The Conservatives’ election victory means five more years of Tory rule; but what does it mean for social care?
As we reported last week, the Conservatives’ offer to the sector was much more limited than Labour’s, and there was no mention of social care in prime minister Boris Johnson’s victory speech this morning.
However, the party has listed as a priority for its first 100 days in office – between now and late March – the initiation of cross-party talks on the long-term reform of adult social care.
Before polling day, Labour shadow health secretary Jonathan Ashworth said the party would be prepared to enter such talks but nothing has been said about what form they would take, or what their remit and timescales would be.
Social care questions and answers
So what might be under discussion and what possible solutions may emerge? With legislation in place around how the care system works in England in the shape of the Care Act 2014, the key areas in need of resolution are resourcing that system adequately and widening its scope so that more people with needs can benefit, rather than just those who qualify under the current means test.
On funding the existing system, the government has pledged to extend its planned £1bn for 2020-21 in additional funding for social care – both adults’ and children’s – so that is available for every year of this Parliament, due to end in 2024.
This is far short of Labour’s pledge to increase funding for the existing adult care system by £3.5bn a year, equivalent to the Local Government Association’s estimate of the gap between need and resource that will have opened up by 2025.
The new government’s key funding priorities are health – for which the Tories are due to increase spending by £20bn in real terms by 2024 – and schools, for which they plan to increase spending by £14bn over the next three years.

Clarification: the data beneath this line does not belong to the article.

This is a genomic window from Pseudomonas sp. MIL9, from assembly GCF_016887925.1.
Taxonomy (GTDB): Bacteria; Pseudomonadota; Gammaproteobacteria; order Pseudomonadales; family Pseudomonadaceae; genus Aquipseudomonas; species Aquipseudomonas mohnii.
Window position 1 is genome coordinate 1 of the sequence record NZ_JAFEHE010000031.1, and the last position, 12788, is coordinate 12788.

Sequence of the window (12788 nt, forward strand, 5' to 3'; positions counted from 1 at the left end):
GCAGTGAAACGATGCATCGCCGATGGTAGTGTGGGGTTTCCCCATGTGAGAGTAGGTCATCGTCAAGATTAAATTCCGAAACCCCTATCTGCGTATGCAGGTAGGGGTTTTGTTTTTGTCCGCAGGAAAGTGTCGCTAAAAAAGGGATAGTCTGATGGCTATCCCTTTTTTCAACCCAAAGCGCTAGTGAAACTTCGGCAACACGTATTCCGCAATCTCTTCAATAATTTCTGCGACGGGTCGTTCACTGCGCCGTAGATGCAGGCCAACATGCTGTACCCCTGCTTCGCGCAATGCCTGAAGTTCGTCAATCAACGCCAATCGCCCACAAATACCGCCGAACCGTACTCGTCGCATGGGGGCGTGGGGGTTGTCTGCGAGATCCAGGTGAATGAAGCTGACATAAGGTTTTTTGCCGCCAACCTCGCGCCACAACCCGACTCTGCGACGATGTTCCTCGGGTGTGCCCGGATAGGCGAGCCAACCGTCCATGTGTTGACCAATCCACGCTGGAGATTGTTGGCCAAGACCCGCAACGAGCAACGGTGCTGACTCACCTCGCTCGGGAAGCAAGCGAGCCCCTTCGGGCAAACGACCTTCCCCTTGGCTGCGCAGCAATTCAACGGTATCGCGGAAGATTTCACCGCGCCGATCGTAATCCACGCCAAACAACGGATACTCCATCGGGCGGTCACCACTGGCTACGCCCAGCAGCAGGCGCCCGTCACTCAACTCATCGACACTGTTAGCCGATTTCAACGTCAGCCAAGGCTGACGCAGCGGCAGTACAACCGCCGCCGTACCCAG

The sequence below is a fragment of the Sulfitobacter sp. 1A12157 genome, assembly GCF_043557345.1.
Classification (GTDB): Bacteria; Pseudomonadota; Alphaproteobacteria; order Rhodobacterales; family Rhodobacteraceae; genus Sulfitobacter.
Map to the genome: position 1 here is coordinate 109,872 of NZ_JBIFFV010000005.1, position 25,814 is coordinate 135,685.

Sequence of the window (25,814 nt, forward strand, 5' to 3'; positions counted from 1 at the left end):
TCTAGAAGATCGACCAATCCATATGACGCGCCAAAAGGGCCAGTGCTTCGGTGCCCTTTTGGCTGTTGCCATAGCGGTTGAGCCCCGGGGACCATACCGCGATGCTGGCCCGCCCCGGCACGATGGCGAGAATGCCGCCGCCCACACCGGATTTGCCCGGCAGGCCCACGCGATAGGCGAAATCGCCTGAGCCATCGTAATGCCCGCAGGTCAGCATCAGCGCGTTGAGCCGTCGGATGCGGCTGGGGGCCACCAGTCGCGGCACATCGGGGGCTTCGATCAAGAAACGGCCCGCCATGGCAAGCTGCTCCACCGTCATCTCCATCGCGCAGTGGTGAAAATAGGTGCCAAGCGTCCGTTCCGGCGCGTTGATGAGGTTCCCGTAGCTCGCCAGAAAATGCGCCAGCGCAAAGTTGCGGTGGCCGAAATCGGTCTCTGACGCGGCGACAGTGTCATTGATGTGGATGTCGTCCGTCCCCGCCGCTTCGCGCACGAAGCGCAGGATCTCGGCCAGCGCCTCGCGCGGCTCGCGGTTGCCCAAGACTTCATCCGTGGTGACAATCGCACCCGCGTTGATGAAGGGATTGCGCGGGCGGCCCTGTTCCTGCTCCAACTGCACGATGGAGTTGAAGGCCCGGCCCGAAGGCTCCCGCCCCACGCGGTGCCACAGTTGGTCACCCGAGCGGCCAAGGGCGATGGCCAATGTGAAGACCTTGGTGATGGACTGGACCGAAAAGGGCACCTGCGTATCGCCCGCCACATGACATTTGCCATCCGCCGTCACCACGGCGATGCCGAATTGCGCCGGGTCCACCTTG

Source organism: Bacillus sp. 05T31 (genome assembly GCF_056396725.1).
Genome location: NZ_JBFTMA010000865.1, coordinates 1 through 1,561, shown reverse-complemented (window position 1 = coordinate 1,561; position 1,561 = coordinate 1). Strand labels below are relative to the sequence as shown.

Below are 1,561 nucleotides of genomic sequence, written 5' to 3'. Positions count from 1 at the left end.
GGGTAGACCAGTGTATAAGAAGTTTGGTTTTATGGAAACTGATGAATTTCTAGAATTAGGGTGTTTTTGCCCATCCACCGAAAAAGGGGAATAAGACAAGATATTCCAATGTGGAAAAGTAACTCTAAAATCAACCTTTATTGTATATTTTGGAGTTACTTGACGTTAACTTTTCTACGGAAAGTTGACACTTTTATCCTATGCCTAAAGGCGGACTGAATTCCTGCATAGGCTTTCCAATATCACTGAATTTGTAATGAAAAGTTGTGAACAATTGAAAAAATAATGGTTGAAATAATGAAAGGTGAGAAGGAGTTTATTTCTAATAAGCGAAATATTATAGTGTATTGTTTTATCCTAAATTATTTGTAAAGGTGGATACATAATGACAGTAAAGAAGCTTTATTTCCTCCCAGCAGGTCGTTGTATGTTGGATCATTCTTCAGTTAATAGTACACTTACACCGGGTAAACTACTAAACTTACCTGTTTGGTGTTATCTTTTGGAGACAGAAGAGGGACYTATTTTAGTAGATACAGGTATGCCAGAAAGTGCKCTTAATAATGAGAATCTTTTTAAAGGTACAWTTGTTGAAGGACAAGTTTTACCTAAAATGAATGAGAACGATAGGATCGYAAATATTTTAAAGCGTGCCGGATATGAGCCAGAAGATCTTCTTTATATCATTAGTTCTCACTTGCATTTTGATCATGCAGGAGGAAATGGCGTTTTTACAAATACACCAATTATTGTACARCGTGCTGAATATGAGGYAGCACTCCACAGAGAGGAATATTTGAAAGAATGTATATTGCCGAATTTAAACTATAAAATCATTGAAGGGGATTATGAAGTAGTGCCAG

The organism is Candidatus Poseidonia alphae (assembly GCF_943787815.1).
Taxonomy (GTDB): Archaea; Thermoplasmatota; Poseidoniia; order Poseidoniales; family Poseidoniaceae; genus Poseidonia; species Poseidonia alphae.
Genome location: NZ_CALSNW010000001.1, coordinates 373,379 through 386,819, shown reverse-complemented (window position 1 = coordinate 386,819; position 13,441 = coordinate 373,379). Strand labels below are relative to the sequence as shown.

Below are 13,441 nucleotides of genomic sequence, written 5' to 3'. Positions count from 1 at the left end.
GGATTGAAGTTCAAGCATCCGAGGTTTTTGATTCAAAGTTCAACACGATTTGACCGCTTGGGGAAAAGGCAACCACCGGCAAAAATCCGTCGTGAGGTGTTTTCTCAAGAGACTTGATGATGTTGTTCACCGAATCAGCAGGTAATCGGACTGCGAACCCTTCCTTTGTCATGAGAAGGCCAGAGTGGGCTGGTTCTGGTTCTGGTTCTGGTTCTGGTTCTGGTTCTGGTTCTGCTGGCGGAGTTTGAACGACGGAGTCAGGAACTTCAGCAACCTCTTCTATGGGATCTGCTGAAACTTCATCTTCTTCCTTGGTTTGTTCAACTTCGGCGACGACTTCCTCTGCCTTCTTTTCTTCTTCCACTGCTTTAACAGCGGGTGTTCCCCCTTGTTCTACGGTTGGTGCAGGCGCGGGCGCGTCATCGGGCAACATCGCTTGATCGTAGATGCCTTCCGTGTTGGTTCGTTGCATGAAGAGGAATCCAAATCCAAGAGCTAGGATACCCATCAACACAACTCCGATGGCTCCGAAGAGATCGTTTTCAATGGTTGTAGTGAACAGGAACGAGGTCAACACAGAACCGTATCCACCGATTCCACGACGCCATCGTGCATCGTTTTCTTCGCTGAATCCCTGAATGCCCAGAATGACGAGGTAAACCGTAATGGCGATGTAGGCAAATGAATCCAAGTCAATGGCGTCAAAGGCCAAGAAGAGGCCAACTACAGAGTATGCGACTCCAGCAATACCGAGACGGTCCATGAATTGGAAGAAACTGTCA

They have also committed not to raise the rates of income tax, VAT and national insurance and would not borrow to fund day-to-day spending. So where might additional funding for social care come from?
Free personal care, preventing house sales or a cap?
The same question haunts the issue of extending the scope of adult social care to cover people currently excluded by means-testing. There seems next to no prospect of the Conservatives accepting Labour’s £6bn-a-year pledge to provide free personal care for older people (which the opposition party would have sought to extend to cover working-age disabled adults over time).
What the Tories have said is that they want to ensure that no one is forced to sell their home to pay for care. But what does this mean? Would it entail extending access to deferred payment agreements, loans to pay for care taken out against the value of people’s homes that are repaid when the home is sold, often after the person’s death? Or does it mean no longer counting a person’s home within the means test for residential care, which would make many more people eligible for publicly-funded care.
In relation to the latter idea, public spending analysts the Institute for Fiscal Studies said: “Whether this is even a step towards fixing the system is debatable though, as it could mean unfair differences between people who hold more of their wealth in their house and those who hold more of it in financial assets – such as those who have traded down, or have been renting. It could also cost several billion pounds, which is unaccounted for.”
Another option is returning to the idea that was legislated for in the Care Act but is yet to be implemented: a cap on lifetime social care costs, to protect people against catastrophic liabilities for care. Labour pledged such a cap in its manifesto, at £100,000, but did not set out how it would work or what the price tag would be.
The cap provided for under the Care Act would have been set at £72,000 at its planned implementation date of 2016. Under this policy, self-funders with eligible needs not met by a carer would receive free care after reaching the cap, which would be calculated based on how much their local authority would have spent on their needs had it been required to do so.